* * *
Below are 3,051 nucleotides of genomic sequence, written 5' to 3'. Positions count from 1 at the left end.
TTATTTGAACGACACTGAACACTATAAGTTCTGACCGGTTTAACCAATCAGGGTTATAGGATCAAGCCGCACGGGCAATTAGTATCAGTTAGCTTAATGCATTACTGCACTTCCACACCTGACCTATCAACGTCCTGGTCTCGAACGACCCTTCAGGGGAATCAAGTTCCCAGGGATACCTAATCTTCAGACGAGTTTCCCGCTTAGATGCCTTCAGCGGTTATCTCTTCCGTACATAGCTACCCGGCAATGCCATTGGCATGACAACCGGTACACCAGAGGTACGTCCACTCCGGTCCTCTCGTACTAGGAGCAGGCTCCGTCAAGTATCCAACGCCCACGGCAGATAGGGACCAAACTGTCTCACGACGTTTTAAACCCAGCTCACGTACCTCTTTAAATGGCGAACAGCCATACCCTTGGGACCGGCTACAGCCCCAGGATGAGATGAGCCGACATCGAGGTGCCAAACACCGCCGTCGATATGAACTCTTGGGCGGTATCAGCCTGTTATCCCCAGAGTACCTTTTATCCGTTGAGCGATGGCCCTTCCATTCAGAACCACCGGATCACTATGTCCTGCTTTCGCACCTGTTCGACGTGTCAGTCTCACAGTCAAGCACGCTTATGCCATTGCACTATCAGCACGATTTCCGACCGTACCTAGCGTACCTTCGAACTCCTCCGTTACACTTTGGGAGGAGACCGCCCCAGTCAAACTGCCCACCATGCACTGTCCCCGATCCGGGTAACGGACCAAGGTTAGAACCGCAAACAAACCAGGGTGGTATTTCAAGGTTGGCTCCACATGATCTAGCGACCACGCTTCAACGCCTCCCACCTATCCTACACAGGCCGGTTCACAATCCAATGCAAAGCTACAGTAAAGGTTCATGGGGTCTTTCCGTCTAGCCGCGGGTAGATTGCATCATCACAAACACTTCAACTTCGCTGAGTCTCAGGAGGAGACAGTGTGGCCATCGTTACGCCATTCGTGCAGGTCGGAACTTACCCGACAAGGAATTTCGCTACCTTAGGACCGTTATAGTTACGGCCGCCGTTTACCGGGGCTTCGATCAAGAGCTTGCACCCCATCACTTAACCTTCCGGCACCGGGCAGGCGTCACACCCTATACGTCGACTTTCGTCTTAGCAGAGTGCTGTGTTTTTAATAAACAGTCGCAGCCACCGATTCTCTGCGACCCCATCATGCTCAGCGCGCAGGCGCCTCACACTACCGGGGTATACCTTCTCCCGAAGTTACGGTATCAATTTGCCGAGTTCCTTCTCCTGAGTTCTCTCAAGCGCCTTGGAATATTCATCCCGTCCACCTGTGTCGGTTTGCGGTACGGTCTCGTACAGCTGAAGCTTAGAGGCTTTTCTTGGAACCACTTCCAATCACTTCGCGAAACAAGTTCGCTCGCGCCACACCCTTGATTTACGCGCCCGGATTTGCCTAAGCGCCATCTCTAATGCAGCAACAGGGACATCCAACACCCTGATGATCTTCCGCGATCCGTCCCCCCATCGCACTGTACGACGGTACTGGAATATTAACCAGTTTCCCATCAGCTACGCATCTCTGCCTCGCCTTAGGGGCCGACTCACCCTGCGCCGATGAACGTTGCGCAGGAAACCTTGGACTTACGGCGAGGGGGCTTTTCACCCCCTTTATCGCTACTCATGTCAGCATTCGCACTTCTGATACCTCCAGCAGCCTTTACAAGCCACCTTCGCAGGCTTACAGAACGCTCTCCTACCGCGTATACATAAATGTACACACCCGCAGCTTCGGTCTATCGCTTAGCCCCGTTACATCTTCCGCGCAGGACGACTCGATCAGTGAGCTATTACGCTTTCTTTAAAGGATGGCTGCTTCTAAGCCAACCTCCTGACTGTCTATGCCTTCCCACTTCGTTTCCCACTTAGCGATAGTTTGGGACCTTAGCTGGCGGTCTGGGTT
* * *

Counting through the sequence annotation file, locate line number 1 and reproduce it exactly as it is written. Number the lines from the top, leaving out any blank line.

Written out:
Below are 3,051 nucleotides of genomic sequence, written 5' to 3'. Positions count from 1 at the left end.